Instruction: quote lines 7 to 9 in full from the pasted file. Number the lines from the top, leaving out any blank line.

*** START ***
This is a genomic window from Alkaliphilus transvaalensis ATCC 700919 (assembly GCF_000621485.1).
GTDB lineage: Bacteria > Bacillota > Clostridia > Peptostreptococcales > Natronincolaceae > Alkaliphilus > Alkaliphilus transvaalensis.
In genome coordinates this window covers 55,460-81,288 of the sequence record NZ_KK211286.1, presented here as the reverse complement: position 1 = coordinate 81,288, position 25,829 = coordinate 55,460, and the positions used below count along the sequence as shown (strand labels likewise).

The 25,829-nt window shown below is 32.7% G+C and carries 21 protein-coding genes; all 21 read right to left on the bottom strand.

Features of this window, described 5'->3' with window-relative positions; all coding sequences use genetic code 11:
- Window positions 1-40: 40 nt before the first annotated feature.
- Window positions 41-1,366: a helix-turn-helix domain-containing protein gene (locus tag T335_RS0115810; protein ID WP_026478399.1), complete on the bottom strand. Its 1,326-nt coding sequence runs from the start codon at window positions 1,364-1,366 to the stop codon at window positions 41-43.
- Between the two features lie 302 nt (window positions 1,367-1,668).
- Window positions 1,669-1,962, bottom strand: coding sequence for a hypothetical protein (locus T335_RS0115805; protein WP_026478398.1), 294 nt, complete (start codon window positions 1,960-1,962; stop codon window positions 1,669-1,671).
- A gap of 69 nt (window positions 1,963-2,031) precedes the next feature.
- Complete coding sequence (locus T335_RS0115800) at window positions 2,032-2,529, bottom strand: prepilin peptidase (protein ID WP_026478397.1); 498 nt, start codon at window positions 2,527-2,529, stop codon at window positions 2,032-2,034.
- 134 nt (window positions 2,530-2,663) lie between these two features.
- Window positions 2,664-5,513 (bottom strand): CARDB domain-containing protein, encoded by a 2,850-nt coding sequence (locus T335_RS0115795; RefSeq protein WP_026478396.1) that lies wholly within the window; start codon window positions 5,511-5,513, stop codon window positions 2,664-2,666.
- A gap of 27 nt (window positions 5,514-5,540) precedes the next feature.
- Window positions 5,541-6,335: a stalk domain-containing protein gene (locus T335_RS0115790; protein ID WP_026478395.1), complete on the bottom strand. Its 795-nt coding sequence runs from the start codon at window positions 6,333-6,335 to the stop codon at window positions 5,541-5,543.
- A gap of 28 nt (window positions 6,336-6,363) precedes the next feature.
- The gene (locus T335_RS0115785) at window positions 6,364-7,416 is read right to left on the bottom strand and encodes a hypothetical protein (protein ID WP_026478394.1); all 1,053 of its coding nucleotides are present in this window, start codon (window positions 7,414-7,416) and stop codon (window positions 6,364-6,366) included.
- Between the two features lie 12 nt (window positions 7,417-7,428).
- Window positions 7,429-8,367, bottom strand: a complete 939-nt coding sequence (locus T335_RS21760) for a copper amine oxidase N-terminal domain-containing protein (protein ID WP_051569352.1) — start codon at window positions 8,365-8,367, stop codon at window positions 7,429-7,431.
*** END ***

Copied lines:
- Window positions 41-1,366: a helix-turn-helix domain-containing protein gene (locus tag T335_RS0115810; protein ID WP_026478399.1), complete on the bottom strand. Its 1,326-nt coding sequence runs from the start codon at window positions 1,364-1,366 to the stop codon at window positions 41-43.
- Between the two features lie 302 nt (window positions 1,367-1,668).
- Window positions 1,669-1,962, bottom strand: coding sequence for a hypothetical protein (locus T335_RS0115805; protein WP_026478398.1), 294 nt, complete (start codon window positions 1,960-1,962; stop codon window positions 1,669-1,671).